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Jay Leno set for low-key "Tonight Show" farewell

It's the end of a television era.

Jay Leno is set to sign off for the final time on NBC's "The Tonight Show" Thursday night, 22 years after he first took over the reins from Johnny Carson.

Fellow comedian Billy Crystal will help bookend Leno's tenure. He was the late-night host's very first guest in 1992, and he'll also be the last. 

One of Leno's favorite recording artists, Garth Brooks, is expected to perform during the grand finale.

Leno's writing staff has spent weeks working on the final show, but for the most part, things will be relatively subdued as the milestone farewell unfolds.

"This is my second time winding down," Leno recently pointed out to "60 Minutes" correspondent Steve Kroft, referring to his much-publicized spat with Conan O'Brien.

O'Brien took over as host of "The Tonight Show" in 2009, only to be replaced by his predecessor less than a year later due to sagging viewership.

Leno quickly helped get the show back to its No. 1 spot in the ratings, a position its held throughout most of his reign. While some have criticized him for his perceived bland humor, the funnyman has been able to resonate with Middle America.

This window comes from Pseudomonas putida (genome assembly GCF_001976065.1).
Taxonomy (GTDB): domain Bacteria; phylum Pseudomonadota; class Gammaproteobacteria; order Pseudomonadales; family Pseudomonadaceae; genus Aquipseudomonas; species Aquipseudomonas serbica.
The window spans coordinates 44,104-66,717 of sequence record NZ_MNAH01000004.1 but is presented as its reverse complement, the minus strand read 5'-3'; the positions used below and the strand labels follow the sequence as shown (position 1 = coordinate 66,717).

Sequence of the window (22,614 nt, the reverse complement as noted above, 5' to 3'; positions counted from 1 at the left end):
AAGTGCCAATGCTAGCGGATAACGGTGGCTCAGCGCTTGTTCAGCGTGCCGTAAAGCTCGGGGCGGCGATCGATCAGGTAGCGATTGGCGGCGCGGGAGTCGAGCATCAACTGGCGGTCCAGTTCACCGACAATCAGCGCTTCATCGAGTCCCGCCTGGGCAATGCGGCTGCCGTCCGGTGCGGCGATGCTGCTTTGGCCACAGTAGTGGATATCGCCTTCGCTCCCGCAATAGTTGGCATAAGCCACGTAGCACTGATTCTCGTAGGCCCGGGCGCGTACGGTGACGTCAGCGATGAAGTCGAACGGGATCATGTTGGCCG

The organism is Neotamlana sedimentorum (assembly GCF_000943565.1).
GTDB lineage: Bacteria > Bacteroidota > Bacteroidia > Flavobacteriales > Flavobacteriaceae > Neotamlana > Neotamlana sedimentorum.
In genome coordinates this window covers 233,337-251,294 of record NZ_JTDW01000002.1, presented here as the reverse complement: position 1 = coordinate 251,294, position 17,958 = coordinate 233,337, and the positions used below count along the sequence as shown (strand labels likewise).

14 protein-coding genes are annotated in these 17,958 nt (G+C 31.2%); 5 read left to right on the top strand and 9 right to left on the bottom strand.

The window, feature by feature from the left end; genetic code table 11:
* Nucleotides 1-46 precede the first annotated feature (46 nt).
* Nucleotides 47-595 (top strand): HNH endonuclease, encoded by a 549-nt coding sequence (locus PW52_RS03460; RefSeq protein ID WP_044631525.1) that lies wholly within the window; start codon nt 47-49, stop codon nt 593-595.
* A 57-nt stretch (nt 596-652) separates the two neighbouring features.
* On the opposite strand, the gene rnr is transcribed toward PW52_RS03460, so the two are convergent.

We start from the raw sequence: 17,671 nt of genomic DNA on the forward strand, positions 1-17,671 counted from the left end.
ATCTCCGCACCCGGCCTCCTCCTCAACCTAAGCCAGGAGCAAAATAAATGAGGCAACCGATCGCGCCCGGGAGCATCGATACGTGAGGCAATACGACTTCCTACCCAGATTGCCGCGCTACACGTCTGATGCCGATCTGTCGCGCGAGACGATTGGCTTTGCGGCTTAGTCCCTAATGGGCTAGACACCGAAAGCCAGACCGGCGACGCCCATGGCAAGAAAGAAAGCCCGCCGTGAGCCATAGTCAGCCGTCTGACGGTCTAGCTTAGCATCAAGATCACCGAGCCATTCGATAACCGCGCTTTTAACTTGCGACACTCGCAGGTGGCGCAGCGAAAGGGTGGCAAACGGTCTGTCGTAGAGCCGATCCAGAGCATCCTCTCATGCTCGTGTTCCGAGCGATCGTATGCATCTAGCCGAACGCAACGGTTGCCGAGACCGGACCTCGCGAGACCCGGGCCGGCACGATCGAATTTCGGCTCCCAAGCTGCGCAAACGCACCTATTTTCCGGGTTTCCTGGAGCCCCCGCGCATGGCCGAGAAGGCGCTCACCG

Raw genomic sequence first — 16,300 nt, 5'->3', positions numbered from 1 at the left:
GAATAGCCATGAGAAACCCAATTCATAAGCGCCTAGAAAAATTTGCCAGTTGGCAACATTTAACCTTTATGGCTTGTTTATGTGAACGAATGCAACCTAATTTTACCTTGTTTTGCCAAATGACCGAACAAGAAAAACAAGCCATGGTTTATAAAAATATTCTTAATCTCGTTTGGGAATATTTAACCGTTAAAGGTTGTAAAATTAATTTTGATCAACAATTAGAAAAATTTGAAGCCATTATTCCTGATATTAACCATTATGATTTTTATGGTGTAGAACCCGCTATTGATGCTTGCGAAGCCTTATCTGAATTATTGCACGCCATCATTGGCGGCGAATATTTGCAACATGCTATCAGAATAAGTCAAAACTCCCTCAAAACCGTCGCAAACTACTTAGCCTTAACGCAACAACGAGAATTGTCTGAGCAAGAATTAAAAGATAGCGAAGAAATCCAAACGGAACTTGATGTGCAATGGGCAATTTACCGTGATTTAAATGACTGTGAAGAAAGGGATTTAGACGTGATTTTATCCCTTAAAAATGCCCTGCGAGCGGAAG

Now 63, Leno is being replaced once again by a younger face, current "Late Night" host Jimmy Fallon, 39, marking a shift in changing tastes and demographics.

Late-night hosts like Fallon and ABC's Jimmy Kimmel have turned to avenues such as social media in keeping up with the times, whereas Leno hasn't had the same online resonance that some of his younger contemporaries have had.

 

 Leno told Kroft that he doesn't expect to have to take over for Fallon as he did with O'Brien.

"This is a lot different situation," Leno said.

"I really like Jimmy Fallon. I think he's terrific. You know, when I see him do a dance number with, you know, Justin Timberlake or somebody, I go, 'I can't do that.'"

In addition to the change in host, "The Tonight Show" will also be moving its taping location from Burbank, Calif., to New York.

Leno says he plans to spend more time with wife Mavis once he steps down from his post. He's also going to work on his car and motorcycle collection, which takes up two full hangars at a Burbank airport.

While Leno says he has no plans to host another late-night show, he's not done with comedy just yet. 

Leno will still continue making stand-up appearances in comedy clubs across the country. He even has a gig lined up just one day after his "Tonight Show" swan song.

He will perform at the Van Wenzel Performing Arts Center in Sarasota, Fla., on Feb. 7.

Tell us: Are you sad to see Jay go?

  • Ken Lombardi On Twitter» On Facebook»

    Ken Lombardi is an entertainment reporter for CBS News. He has interviewed over 300 celebrities, including Clint Eastwood, Oprah Winfrey and Tom Hanks.